Creative England offered Gaëlle the opportunity to join a small group of writers, directors and producers to take part in NET.WORK@LFF, an internationally-focused development programme managed and delivered by Creative England on behalf of the BFI during the BFI London Film Festival. Organising this during the festival meant having access not only to industry decision makers, but also to Filmmakers from different countries who generously made themselves available to share their experiences. It was a great few days.
While Gaëlle was busy meeting the likes of Susanne Bier, Andrew MacDonald, David Robert Mitchell... I was invited to Dinard Film Festival in Brittany to view British Films and meet French Producers for our Estuary Girl project.
At Dinard I finally got to see Dexter Fletcher's Sunshine On Leith and Hong Khao's Lilting, which was a beautiful, gentle and strongly emotional film. I also got to see '71 by Yann Demange, which was hugely impressive - especially considering it was also a first film. You really felt you were in there with the soldier, felt the adrenaline and the awfulness of it all. I also got to see Guy Myhill's The Goob which I believe he & Mike Elliott made through iFeatures. Mike had an excellent festival picking awards for The Goob and Catch Me Daddy! I was really impressed with "The Goob", knowing how tiny those budgets are, they managed to pull something off that was really strong and immersive. I also watched Steve Reeve's Keeping Rosy with Maxine Peake in the lead role - very reminiscent of her role in Michael Pearce's "Keeping Up With The Jones".
Going to Dinard is a really special experience. It starts with a flight from City airport straight to Dinard (or was it St Malo) airport. In a tiny plane filled exclusively with Dinard Film Festival guests. It was great getting a chance to catch up with Zorana Piggott who was also invited and to chat with Dexter Fletcher who were all on the same flight. The weather was incredibly beautiful - considering the time of year! And the Brittany beachtown setting is fabulous. The Thalassa hotel where Zorana and I were staying was beyond fabulous!! Although peculiar seeing all the guests in towelling bathrobes all day long!
Essentially you spend a week in an idyllic little town - where Hitchcock used to spend his summer holidays and where apparently the Psycho house was inspired from - watching British films, drinking at the Grand Hotel and mingling with all the filmmakers, cast and members of the jury, and bumping into Catherine Deneuve stepping in and out of black cars with tinted windows in a totally informal atmosphere. It was lovely seeing Michael Radford who was at the festival as a special guest showing four of his films, chatting to Hong Khao and getting to know Richard Holmes from Creative England (who had produced Keeping Rosy) and the girls from Directors UK (Rosie and Abi) who just gave us our Channel4 award at Encounters.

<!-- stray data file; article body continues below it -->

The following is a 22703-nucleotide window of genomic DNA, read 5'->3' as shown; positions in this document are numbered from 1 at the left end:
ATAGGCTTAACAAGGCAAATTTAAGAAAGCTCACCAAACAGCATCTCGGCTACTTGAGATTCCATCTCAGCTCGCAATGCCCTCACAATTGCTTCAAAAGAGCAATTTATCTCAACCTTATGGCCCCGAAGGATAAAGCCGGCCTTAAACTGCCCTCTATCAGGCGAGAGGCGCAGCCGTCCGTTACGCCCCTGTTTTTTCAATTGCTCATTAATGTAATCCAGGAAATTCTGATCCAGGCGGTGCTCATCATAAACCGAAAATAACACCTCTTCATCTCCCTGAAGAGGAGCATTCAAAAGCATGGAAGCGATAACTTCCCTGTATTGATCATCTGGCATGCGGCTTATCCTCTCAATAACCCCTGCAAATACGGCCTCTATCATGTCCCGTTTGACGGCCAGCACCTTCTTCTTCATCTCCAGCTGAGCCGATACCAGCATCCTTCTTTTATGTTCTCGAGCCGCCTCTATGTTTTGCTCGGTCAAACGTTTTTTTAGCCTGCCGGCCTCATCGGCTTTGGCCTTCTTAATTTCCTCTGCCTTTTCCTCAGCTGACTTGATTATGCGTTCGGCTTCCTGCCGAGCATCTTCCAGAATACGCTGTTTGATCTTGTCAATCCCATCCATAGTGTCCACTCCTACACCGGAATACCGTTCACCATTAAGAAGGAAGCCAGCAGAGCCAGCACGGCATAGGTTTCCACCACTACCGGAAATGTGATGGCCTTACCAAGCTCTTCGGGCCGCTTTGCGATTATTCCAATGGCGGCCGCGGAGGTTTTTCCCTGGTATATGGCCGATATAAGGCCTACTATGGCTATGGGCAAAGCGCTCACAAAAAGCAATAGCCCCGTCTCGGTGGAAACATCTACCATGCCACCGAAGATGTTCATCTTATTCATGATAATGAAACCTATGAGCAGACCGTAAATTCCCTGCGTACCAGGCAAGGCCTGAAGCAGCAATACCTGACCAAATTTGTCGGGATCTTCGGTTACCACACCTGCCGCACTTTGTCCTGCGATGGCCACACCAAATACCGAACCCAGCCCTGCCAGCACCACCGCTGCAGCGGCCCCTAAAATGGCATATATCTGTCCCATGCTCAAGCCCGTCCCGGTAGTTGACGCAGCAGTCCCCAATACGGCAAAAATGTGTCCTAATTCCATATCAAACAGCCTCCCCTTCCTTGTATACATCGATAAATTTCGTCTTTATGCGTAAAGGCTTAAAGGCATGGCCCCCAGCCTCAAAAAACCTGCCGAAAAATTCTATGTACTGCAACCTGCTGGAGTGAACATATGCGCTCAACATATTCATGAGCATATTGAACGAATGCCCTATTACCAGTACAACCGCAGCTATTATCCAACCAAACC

It was a welcome pleasure to be out there and I got back to London to still catch a few films at the BFI LFF. Notably I saw Foxcatcher (which felt like it could have come out of Jon Ronson's Psychopath Test book) and Whiplash which was a very cool film & the director's first feature. The film is about the relationship between a gifted drumming student and his teacher / mentor who is a legend at the conservatoire (but is also bordering on psychopathy). I wasn't sure if Whiplash was going to be a success 'Fame'-type film all about the 'spectrum' student in a fame academy or about an abusive relationship - but it turned out to be about a range of things covering that & more. I also got to see Xavier Dolan's Mommy and Céline Sciamma's Girlhood which I missed in Cannes. I'm a big fan of both of theirs and both films were great. There was a Q&A with Céline Sciamma run by Lizzie Francke & she came across incredibly well. Great to finally see The Tribe which I also missed in Cannes, but I must say I'm not quite sure what I think about that film. Bold and brave for sure, but I think probably needed a Q&A after that to make sense of it all. I also got to watch Rebecca Johnson's Honeytrap her first feature film which I really enjoyed. It will probably be compared quite a bit to Girlhood as there are so few films we get exposed to here with young black women as main protagonists.